In places across the country, the introduction of LRT has often led to increased property values and rents. For the Green Line to be successful, members of Central Corridor Funders Collaborative and the Corridors of Opportunity (CoO) initiative wanted to ensure that low and moderate-income residents could still afford to live in the adjacent neighborhoods. The Big Picture Project partners set a goal of creating or preserving 4,500 affordable units along the corridor by 2020. The Living Cities-backed CoO loan fund invested $4.4 million in five multi-family/mixed use projects along the Green Line, which is slated to produce 483 units of housing, 67% of which are affordable. CoO resources and the Frogtown Rondo Home Fund are also increasing housing stability for homeowners and turning vacant lots and foreclosed homes into wealth-producing assets for area residents. The results: In May, the Big Picture Project released its first progress report which found that, 2,076 new and preserved units have been created, with 545 units in the pipeline. At this pace, 346 units are needed annually to meet the goal of 4,500 units by 2020, which many believe can be achieved.
One Corridor – Five Continents
Seven years ago on my now-defunct blog about the hidden gems of the Twin Cities, I penned a piece called an “Ode to University Avenue: Part 1” (I never seemed to get around to Part 2), which likened this auto-oriented arterial to the historic “El Camino Real – rather than linking missions, presidios, and peublos, it connects Hmong and Somali neighbors; African-Americans and old school St. Paul Irish; the State Capitol and the Turf Club; the U of M and the Love Doctor.” Now, the Green Line runs down University Avenue, allowing many more to experience the incredible diversity of place, spaces, people, and cuisines along the corridor. The Central Corridor as Cultural Corridor is bringing people to the corridor over the summer and fall months to highlight the arts and culture in the area. The Little Mekong district has launched a series of Night Markets this summer, introducing Twin Citians to the traditional Asian experience of food, entertainment, and vendors under a twilight sky.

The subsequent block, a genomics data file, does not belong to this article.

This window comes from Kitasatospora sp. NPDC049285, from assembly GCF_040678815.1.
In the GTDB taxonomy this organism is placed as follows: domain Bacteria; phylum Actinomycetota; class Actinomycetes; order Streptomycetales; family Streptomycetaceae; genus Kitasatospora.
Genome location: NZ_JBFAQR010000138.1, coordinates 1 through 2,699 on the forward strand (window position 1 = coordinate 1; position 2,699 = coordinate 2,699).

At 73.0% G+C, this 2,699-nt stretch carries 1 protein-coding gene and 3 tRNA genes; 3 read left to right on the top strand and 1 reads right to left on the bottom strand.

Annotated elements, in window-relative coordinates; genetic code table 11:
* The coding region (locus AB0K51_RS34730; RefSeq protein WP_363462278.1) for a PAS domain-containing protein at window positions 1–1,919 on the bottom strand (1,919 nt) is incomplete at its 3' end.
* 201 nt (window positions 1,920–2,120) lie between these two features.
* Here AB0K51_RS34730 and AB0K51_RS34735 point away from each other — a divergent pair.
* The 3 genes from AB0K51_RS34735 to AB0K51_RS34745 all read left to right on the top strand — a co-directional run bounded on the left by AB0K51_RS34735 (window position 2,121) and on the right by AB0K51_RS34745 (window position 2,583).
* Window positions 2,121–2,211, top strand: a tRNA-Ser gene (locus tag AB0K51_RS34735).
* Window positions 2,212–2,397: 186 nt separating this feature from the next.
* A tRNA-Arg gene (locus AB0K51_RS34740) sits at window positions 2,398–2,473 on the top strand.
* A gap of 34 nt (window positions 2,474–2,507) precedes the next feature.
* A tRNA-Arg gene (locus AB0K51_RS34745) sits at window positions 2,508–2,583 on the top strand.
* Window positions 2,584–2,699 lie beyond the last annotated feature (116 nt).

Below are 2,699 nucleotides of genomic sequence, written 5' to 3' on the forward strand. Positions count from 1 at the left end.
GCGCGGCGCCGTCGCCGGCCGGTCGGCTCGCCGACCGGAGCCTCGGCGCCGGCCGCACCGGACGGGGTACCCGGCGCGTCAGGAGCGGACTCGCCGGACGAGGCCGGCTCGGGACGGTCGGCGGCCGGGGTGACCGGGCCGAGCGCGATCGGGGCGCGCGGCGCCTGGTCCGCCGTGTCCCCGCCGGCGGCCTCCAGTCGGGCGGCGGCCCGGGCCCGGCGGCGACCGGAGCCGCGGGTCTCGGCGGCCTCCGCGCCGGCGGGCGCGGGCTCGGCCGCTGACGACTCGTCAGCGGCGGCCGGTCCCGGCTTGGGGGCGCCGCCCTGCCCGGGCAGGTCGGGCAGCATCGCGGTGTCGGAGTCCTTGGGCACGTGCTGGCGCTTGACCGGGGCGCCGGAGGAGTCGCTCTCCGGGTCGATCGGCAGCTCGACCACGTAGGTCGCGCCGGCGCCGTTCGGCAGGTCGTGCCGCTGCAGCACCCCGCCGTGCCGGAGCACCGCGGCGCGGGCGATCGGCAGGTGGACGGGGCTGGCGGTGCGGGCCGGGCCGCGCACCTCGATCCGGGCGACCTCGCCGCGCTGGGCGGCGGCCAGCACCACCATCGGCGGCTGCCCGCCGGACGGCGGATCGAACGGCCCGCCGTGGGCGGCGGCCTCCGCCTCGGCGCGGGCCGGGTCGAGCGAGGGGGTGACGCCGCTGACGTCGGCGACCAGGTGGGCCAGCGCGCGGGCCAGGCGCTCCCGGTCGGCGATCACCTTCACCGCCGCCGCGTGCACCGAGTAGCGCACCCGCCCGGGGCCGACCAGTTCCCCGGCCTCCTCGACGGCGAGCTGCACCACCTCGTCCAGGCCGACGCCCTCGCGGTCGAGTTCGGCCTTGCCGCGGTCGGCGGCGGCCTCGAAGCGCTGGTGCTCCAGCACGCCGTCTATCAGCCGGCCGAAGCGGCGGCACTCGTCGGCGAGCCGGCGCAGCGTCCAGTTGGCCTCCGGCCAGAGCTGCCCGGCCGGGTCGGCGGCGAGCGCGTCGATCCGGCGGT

Keeping the momentum and promise
With six weeks under its belt, the Green Line is exceeding ridership expectations and more than $2.5 billion in commercial and residential development has occurred near the line. But since this story has never just been about the rail, I’m struck by a recent article from Insight News, where Dr. Beverley Oliver Hawkins, CEO of the community development organization Model Cities, says:
“I smile to myself when I see all of the faces and ages at the Victoria Station. There’s a lot of diversity – some in suits, some in shorts, some with babies, some senior citizens. I see it every day; many new faces coming here, some just out of curiosity. Now, we just need to give people reasons to get off at these stations and visit our businesses.”
Her quote highlights the opportunities that remain now that Green Line is operational. There are local assets to showcase and strengthen, jobs to create, and projects to develop. In two years when the Central Corridor Funders Collaborative sunsets, we want to see a Green Line where businesses are healthy, residents can find and reach work more easily, low and moderate-income residents can afford to live here, and that high-quality investments continue to be made in this important corridor.